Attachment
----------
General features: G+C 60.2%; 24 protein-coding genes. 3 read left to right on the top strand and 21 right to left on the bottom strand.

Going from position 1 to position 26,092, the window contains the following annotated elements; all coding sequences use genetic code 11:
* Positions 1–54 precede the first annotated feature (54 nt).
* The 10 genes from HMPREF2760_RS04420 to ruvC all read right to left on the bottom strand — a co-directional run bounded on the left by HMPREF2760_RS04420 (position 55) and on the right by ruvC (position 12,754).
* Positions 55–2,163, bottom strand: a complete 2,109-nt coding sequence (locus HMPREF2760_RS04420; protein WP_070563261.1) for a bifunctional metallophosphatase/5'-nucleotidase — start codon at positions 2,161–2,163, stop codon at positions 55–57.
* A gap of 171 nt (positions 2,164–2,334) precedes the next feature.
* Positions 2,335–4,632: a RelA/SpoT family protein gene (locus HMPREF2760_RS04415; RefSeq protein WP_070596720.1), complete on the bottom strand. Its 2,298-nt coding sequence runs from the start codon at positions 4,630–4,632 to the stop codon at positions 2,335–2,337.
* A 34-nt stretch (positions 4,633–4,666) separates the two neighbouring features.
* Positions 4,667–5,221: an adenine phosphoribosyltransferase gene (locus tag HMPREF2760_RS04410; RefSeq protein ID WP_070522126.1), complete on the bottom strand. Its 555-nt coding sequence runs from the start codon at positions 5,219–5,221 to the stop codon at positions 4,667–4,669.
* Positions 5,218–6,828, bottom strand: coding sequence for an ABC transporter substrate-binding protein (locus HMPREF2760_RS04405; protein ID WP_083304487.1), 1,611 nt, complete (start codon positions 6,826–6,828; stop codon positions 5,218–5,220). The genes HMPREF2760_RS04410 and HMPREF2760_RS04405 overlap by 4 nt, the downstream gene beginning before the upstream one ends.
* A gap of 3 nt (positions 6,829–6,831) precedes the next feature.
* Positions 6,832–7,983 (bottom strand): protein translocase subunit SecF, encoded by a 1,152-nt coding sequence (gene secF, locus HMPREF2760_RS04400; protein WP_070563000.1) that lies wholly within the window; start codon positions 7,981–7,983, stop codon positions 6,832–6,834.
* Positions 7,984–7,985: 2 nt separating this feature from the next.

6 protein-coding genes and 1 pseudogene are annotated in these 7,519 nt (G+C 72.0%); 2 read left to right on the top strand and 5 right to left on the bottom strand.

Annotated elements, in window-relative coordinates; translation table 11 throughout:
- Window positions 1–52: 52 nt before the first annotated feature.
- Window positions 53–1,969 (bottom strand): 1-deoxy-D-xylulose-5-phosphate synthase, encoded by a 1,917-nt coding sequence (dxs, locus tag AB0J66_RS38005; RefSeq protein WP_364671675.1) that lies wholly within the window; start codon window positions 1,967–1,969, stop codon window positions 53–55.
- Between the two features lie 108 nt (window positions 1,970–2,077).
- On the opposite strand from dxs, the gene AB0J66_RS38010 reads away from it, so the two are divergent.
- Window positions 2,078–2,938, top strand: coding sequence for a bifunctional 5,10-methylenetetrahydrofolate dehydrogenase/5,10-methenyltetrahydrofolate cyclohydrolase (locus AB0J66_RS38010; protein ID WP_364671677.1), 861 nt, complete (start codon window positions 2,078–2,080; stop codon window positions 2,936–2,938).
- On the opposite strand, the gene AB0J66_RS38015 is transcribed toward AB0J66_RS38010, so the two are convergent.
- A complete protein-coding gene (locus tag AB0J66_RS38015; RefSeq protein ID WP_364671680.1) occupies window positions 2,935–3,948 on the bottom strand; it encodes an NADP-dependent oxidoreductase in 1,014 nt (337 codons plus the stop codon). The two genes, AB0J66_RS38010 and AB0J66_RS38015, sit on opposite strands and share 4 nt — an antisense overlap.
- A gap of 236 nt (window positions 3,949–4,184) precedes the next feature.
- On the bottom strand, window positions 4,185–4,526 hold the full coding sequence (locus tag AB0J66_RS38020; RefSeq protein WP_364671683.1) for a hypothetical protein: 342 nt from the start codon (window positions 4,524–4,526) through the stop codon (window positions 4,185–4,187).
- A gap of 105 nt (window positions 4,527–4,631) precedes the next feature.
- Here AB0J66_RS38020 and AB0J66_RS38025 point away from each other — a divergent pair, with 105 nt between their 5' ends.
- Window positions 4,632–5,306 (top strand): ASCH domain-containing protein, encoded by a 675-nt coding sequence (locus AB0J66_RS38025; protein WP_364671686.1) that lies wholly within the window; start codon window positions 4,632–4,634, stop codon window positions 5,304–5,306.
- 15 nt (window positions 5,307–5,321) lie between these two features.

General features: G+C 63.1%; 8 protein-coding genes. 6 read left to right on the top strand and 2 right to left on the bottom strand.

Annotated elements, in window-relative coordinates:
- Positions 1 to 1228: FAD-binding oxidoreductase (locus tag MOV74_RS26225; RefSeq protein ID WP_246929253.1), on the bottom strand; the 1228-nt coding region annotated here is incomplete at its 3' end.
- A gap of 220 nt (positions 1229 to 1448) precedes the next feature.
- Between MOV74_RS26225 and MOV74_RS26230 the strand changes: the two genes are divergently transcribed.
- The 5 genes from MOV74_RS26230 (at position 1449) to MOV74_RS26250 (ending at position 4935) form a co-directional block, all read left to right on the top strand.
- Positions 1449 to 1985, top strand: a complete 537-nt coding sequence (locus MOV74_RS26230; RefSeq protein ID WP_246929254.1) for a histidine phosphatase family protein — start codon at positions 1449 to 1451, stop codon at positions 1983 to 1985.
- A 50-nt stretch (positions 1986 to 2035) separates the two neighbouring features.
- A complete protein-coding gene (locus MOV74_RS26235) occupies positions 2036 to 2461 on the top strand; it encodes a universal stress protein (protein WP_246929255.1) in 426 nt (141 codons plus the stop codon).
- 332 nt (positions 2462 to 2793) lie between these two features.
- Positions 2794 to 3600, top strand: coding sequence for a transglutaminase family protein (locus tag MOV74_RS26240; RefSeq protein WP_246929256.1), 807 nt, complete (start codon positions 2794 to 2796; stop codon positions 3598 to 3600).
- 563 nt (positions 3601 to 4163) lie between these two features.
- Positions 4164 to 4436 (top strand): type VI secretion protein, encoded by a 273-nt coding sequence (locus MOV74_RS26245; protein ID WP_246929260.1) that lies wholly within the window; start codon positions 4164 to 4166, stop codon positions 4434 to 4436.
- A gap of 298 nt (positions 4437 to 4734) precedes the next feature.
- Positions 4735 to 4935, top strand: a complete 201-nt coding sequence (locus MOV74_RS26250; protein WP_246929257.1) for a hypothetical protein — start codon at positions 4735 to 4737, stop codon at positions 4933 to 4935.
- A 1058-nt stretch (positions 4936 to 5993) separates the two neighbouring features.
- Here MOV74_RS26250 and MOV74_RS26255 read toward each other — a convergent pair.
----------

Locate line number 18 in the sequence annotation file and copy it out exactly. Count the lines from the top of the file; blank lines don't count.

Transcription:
- Between the two features lie 108 nt (window positions 1,970–2,077).